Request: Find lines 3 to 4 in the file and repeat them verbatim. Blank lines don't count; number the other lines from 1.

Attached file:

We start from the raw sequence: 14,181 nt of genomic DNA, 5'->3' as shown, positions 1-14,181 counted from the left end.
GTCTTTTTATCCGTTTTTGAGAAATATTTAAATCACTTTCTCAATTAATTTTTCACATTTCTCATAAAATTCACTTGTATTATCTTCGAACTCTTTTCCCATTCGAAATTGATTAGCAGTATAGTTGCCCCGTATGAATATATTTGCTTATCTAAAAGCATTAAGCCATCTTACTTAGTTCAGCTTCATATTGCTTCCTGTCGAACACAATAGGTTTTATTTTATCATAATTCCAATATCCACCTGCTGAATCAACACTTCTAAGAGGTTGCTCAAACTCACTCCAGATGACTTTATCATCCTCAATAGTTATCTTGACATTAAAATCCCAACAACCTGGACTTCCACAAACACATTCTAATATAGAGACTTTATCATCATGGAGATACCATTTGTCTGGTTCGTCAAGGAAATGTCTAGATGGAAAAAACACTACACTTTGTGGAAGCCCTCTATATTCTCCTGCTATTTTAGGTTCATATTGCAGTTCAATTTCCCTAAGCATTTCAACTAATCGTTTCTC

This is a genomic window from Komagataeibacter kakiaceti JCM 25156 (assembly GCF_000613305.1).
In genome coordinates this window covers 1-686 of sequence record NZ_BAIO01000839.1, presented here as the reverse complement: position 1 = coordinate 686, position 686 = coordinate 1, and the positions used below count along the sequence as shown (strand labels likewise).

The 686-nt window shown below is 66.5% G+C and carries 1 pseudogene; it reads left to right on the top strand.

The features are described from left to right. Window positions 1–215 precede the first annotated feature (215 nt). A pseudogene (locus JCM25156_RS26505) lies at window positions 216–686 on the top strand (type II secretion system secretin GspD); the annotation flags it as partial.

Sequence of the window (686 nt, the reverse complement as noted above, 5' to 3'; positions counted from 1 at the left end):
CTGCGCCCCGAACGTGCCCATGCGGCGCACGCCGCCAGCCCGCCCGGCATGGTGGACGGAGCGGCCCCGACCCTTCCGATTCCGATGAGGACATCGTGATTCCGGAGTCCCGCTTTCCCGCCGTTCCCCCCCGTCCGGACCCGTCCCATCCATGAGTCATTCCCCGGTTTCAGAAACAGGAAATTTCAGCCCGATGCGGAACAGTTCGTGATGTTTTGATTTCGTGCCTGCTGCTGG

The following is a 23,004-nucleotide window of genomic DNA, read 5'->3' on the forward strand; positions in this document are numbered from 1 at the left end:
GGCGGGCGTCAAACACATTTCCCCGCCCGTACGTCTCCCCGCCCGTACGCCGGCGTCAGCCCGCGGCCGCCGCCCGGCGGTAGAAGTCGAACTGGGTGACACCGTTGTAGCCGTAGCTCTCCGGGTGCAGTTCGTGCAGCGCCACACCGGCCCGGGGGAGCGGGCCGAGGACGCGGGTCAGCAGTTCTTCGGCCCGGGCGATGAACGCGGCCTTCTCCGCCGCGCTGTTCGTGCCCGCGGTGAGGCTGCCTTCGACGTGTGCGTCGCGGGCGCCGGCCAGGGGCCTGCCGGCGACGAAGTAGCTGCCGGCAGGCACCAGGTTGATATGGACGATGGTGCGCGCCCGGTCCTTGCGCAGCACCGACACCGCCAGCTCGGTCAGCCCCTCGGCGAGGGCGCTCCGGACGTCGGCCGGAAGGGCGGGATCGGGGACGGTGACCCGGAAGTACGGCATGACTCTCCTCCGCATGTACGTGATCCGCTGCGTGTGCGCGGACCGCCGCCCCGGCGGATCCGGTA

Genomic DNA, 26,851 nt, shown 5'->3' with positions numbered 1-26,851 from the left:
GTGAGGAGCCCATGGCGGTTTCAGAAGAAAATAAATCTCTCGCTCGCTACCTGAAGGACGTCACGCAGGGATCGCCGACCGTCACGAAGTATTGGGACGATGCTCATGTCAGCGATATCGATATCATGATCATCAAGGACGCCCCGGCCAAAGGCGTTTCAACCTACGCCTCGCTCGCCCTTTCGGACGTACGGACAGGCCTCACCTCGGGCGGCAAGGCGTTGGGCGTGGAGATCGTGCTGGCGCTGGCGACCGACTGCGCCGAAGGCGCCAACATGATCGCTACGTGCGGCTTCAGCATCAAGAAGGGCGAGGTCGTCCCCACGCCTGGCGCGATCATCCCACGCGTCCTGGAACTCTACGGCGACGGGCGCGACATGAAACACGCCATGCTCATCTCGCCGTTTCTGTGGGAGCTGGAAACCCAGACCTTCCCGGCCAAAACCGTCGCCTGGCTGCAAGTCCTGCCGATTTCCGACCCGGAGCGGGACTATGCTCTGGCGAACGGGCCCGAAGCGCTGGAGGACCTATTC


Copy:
This is a genomic window from Komagataeibacter kakiaceti JCM 25156 (assembly GCF_000613305.1).
In genome coordinates this window covers 1-686 of sequence record NZ_BAIO01000839.1, presented here as the reverse complement: position 1 = coordinate 686, position 686 = coordinate 1, and the positions used below count along the sequence as shown (strand labels likewise).